(Laughs) They always want more!

Let’s focus again on the new album. Cure For Cancer has a beautiful flute intro where you push the medical scientists to dig a little deeper to find a cure.

Oh yeah, for they are the ones who doing that kind of medical work to assist patients or people. Medical scientists dig a little deeper so it might be possible, you might just find something for the cure for cancer, it's very important. I also think they can give it a little more attention also for there are so many things can happen, but we just don't know when some of these things are going to happen or how some of these things are going to happen, but as long as it's a good thing it's no problem. So medical scientists dig a little deeper, just see if we could find a cure for cancer.

Whilst we continue to live in hope for a cure, do you think that we, as a population, should be doing more ourselves to prevent these things from happening to our bodies?

Yes, but things happen where we just don't know why these things happen, where it’s coming from and a lot more to it. It’s the people who are in control of this kind of situation to really take a deeper look and be careful and create more security in their health situations. So, when things like this come about, they're ready to deal with it and to stop it and to prevent it from spread and going from one place to another place. That's their responsibility, to make sure when it comes to health, they're right on top of it. It's like security. I believe in security 100%, you know for that safety. So, it's the same thing like a virus out there, here and here. And you go at the wrong place at the wrong time, and you know you pick up this thing and you just don't know where you get it from, or you just don't know what it is. So here comes all these medical scientists to really take a deep look, as deep as they can and come up with stuff to prevent things like this from happening.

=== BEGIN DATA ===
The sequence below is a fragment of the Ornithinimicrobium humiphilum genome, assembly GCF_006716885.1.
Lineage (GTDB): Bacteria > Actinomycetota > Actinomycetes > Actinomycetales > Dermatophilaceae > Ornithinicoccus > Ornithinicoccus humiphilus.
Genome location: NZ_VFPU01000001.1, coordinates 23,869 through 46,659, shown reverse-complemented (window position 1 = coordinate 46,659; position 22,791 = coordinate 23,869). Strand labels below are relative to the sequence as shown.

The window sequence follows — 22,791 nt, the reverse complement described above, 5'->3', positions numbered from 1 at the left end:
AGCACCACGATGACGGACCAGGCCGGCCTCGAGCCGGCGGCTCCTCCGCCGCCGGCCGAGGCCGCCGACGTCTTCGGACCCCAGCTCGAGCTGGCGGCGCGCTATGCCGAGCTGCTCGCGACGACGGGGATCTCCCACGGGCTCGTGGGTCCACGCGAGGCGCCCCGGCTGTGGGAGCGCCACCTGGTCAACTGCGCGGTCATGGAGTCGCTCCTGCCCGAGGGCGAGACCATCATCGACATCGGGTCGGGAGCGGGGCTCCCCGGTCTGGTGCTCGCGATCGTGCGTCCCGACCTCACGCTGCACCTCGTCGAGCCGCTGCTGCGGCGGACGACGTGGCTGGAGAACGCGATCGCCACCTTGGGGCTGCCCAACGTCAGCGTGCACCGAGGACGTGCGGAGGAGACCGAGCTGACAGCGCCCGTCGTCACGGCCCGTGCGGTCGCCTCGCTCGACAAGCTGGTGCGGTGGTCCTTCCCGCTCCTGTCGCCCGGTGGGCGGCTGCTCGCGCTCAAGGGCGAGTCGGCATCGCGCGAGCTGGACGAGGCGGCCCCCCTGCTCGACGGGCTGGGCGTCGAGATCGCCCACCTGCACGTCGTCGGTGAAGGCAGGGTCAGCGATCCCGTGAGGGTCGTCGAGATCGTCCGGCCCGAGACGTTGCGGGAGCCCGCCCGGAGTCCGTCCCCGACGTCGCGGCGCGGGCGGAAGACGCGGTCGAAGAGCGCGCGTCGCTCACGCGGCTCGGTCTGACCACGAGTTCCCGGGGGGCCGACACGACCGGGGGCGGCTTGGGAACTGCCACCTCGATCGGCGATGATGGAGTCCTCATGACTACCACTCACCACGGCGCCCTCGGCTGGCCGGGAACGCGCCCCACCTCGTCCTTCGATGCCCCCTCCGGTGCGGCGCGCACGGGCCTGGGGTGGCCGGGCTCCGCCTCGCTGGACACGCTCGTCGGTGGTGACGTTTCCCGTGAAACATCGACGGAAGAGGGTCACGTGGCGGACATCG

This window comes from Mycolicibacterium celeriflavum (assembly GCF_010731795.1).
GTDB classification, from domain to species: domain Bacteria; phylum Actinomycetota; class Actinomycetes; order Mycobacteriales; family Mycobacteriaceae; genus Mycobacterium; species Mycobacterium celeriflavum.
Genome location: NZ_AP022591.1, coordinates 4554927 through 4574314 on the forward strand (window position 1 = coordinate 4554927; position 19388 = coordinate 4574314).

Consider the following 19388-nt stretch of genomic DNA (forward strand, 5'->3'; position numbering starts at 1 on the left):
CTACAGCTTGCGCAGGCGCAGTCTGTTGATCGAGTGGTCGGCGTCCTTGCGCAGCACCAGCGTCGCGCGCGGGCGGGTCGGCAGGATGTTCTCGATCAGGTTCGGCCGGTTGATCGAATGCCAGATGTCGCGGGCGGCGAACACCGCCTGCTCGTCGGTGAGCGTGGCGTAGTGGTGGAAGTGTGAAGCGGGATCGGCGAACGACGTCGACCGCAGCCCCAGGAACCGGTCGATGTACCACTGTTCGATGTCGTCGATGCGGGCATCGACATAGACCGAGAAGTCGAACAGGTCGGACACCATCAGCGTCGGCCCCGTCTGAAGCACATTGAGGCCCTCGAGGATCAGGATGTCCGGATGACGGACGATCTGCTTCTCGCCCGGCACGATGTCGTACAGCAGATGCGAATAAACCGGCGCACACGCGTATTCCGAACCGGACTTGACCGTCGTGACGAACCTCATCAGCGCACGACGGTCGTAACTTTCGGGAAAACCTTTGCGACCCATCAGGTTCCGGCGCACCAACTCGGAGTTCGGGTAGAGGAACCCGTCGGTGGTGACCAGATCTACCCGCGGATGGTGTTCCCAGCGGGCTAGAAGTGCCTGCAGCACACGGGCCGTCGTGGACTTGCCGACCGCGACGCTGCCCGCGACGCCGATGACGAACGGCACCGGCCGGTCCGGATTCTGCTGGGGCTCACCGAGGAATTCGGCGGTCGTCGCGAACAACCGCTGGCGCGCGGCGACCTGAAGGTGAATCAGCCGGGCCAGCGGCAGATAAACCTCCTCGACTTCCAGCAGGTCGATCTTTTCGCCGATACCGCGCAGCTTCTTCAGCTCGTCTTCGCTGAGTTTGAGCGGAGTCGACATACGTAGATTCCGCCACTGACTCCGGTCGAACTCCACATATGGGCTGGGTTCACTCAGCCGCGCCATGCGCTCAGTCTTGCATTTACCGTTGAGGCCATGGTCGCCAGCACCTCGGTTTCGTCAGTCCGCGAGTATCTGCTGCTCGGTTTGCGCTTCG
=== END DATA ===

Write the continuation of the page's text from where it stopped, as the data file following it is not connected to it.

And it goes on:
You’re looking very well. What do you do to keep yourself healthy?

Well, I try to eat right. I was an exercise freak. (Laughs!). I don't mess around and I try to do things where I can benefit from what I've been doing, and I just do a lot of good things for me. What kept me going is all those years when I was an exercise freak and those exercises pay off now. I’m in age and I’m still feeling strong.

So I think what you’re saying is that some of the things that you did earlier in your life are now reaping their rewards now.